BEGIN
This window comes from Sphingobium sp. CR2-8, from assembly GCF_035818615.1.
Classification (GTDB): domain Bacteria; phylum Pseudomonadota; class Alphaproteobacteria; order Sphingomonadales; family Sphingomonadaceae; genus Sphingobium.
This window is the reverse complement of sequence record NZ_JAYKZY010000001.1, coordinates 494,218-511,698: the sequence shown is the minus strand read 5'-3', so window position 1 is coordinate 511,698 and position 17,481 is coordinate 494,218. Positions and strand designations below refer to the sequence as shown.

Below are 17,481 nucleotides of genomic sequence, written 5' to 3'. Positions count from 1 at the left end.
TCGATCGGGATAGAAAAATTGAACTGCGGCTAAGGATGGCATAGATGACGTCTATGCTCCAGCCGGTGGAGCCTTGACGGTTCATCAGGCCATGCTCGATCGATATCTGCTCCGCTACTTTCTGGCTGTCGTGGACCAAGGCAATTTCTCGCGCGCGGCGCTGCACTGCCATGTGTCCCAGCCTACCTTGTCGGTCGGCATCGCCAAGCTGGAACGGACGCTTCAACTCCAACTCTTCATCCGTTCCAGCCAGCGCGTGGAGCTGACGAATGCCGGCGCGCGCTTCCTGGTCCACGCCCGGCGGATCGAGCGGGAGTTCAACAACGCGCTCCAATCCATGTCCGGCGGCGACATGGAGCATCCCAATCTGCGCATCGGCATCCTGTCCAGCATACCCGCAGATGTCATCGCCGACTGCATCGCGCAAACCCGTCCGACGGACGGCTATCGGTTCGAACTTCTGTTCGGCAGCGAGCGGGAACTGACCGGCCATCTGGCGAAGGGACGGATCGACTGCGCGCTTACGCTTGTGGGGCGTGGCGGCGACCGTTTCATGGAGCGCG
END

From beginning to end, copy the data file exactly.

This window comes from Sphingobium sp. CR2-8, from assembly GCF_035818615.1.
Classification (GTDB): domain Bacteria; phylum Pseudomonadota; class Alphaproteobacteria; order Sphingomonadales; family Sphingomonadaceae; genus Sphingobium.
This window is the reverse complement of sequence record NZ_JAYKZY010000001.1, coordinates 494,218-511,698: the sequence shown is the minus strand read 5'-3', so window position 1 is coordinate 511,698 and position 17,481 is coordinate 494,218. Positions and strand designations below refer to the sequence as shown.

Below are 17,481 nucleotides of genomic sequence, written 5' to 3'. Positions count from 1 at the left end.
TCGATCGGGATAGAAAAATTGAACTGCGGCTAAGGATGGCATAGATGACGTCTATGCTCCAGCCGGTGGAGCCTTGACGGTTCATCAGGCCATGCTCGATCGATATCTGCTCCGCTACTTTCTGGCTGTCGTGGACCAAGGCAATTTCTCGCGCGCGGCGCTGCACTGCCATGTGTCCCAGCCTACCTTGTCGGTCGGCATCGCCAAGCTGGAACGGACGCTTCAACTCCAACTCTTCATCCGTTCCAGCCAGCGCGTGGAGCTGACGAATGCCGGCGCGCGCTTCCTGGTCCACGCCCGGCGGATCGAGCGGGAGTTCAACAACGCGCTCCAATCCATGTCCGGCGGCGACATGGAGCATCCCAATCTGCGCATCGGCATCCTGTCCAGCATACCCGCAGATGTCATCGCCGACTGCATCGCGCAAACCCGTCCGACGGACGGCTATCGGTTCGAACTTCTGTTCGGCAGCGAGCGGGAACTGACCGGCCATCTGGCGAAGGGACGGATCGACTGCGCGCTTACGCTTGTGGGGCGTGGCGGCGACCGTTTCATGGAGCGCG